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NSV and Some Random Observations

I experienced a big (for me) Non Scale Victory (NSV) today.  Here comes another one of those confessions that I’ve never shared with anyone before.  :-)  Ten years ago when I started working for my current employer, I was issued a foul-weather jacket.  My boss had ordered it in a larger size, which was great.  Unfortunately, I was still larger.  Although I could put it on, I was never able to make the sides meet in the middle so that I could zip it up.  I never said anything, nor did I ask if I could exchange it for a larger size.  I was too embarrassed.

Today, for the first time in over ten years, I put on the jacket and zipped it up.  It fits!  I was so proud and happy over this one small thing, that I had to wear the jacket to visit a couple of friends and share the news.  I must have seemed like a little kid who received a particularly joyful gift.  Overall it was a great feeling and I still smile tonight when I think about it.

I had to lift and carry some moderately heavy boxes today and yesterday.  While I was toting one, I noticed that I can actually see a somewhat defined bicep muscle in my upper arm.  Granted, I have some batwings of flab underneath but, hot damn, I’m showing some muscles.  Same thing with my calves.  Honestly, the muscles have been there all along.  I’ve been physically strong for yeras.  Many people don’t think about it, but we who are overweight have to be strong just to get around.  Carrying all of those excess pounds builds muscles beneath the fat.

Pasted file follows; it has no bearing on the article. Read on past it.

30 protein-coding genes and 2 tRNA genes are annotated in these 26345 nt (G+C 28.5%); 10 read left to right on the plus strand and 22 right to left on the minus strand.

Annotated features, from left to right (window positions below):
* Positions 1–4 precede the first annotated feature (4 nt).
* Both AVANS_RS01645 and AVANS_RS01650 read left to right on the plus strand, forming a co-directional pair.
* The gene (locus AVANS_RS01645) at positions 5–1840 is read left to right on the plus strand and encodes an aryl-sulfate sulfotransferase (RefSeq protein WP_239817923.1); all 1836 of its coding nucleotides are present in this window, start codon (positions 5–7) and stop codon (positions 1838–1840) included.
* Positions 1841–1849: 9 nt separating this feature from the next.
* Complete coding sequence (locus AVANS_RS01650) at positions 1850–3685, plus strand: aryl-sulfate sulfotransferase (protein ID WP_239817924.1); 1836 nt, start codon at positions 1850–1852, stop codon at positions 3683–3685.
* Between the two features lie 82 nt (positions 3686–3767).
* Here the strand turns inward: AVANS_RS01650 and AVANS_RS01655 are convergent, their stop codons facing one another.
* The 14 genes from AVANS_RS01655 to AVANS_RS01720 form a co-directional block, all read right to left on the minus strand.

I didn’t feel that strong before, weighted down so much.  Now, with over 90 of those excess pounds gone (Bye, bye and good riddance!), I feel downright powerful.  Booyah!

When I lie down and the remaining fat redistributes, if I press in certain places, I can actually feel my ribcage.  It will be several more months before I can feel those ribs consistently without the fat redistribution, but locating them now with my fingertips reminds me of the improvements still to come.  That’s just glorious, as far as I’m concerned.